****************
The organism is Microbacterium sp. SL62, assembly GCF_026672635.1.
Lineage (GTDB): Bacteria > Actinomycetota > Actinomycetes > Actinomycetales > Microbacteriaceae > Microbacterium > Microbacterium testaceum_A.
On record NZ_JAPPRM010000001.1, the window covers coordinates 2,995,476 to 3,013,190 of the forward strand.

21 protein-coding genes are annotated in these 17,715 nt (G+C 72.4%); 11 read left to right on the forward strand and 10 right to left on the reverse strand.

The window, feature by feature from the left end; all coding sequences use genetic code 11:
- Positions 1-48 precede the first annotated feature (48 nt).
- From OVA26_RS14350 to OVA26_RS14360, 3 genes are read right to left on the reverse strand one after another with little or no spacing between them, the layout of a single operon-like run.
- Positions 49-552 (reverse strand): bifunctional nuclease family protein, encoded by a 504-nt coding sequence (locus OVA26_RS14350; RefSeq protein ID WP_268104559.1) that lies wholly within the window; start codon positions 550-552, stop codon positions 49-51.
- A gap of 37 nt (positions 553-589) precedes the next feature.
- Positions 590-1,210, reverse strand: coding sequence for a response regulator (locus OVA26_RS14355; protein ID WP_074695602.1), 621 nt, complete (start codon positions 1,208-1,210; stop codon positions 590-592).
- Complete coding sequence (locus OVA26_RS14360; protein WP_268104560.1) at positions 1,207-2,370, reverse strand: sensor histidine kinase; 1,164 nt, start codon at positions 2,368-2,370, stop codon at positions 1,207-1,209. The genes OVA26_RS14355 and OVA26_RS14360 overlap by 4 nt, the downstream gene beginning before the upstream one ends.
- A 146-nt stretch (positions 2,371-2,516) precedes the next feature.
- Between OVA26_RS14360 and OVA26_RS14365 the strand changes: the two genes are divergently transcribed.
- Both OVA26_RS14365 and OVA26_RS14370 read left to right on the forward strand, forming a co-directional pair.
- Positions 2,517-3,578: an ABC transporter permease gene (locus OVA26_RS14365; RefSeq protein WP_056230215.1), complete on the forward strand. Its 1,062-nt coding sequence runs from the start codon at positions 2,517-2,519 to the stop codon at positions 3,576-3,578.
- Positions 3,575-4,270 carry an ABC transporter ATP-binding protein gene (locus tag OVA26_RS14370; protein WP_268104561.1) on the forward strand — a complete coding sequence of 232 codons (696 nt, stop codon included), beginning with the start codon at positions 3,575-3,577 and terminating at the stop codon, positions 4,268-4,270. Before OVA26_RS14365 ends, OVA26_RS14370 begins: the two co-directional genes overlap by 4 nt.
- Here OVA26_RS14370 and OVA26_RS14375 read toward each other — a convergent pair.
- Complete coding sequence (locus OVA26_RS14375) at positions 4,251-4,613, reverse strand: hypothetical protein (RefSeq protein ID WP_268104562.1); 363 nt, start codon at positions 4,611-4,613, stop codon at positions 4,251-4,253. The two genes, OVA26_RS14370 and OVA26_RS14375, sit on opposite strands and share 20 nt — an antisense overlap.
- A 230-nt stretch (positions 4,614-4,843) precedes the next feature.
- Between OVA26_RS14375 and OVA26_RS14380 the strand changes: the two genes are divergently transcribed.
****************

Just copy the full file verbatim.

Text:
The organism is Microbacterium sp. SL62, assembly GCF_026672635.1.
Lineage (GTDB): Bacteria > Actinomycetota > Actinomycetes > Actinomycetales > Microbacteriaceae > Microbacterium > Microbacterium testaceum_A.
On record NZ_JAPPRM010000001.1, the window covers coordinates 2,995,476 to 3,013,190 of the forward strand.

21 protein-coding genes are annotated in these 17,715 nt (G+C 72.4%); 11 read left to right on the forward strand and 10 right to left on the reverse strand.

The window, feature by feature from the left end; all coding sequences use genetic code 11:
- Positions 1-48 precede the first annotated feature (48 nt).
- From OVA26_RS14350 to OVA26_RS14360, 3 genes are read right to left on the reverse strand one after another with little or no spacing between them, the layout of a single operon-like run.
- Positions 49-552 (reverse strand): bifunctional nuclease family protein, encoded by a 504-nt coding sequence (locus OVA26_RS14350; RefSeq protein ID WP_268104559.1) that lies wholly within the window; start codon positions 550-552, stop codon positions 49-51.
- A gap of 37 nt (positions 553-589) precedes the next feature.
- Positions 590-1,210, reverse strand: coding sequence for a response regulator (locus OVA26_RS14355; protein ID WP_074695602.1), 621 nt, complete (start codon positions 1,208-1,210; stop codon positions 590-592).
- Complete coding sequence (locus OVA26_RS14360; protein WP_268104560.1) at positions 1,207-2,370, reverse strand: sensor histidine kinase; 1,164 nt, start codon at positions 2,368-2,370, stop codon at positions 1,207-1,209. The genes OVA26_RS14355 and OVA26_RS14360 overlap by 4 nt, the downstream gene beginning before the upstream one ends.
- A 146-nt stretch (positions 2,371-2,516) precedes the next feature.
- Between OVA26_RS14360 and OVA26_RS14365 the strand changes: the two genes are divergently transcribed.
- Both OVA26_RS14365 and OVA26_RS14370 read left to right on the forward strand, forming a co-directional pair.
- Positions 2,517-3,578: an ABC transporter permease gene (locus OVA26_RS14365; RefSeq protein WP_056230215.1), complete on the forward strand. Its 1,062-nt coding sequence runs from the start codon at positions 2,517-2,519 to the stop codon at positions 3,576-3,578.
- Positions 3,575-4,270 carry an ABC transporter ATP-binding protein gene (locus tag OVA26_RS14370; protein WP_268104561.1) on the forward strand — a complete coding sequence of 232 codons (696 nt, stop codon included), beginning with the start codon at positions 3,575-3,577 and terminating at the stop codon, positions 4,268-4,270. Before OVA26_RS14365 ends, OVA26_RS14370 begins: the two co-directional genes overlap by 4 nt.
- Here OVA26_RS14370 and OVA26_RS14375 read toward each other — a convergent pair.
- Complete coding sequence (locus OVA26_RS14375) at positions 4,251-4,613, reverse strand: hypothetical protein (RefSeq protein ID WP_268104562.1); 363 nt, start codon at positions 4,611-4,613, stop codon at positions 4,251-4,253. The two genes, OVA26_RS14370 and OVA26_RS14375, sit on opposite strands and share 20 nt — an antisense overlap.
- A 230-nt stretch (positions 4,614-4,843) precedes the next feature.
- Between OVA26_RS14375 and OVA26_RS14380 the strand changes: the two genes are divergently transcribed.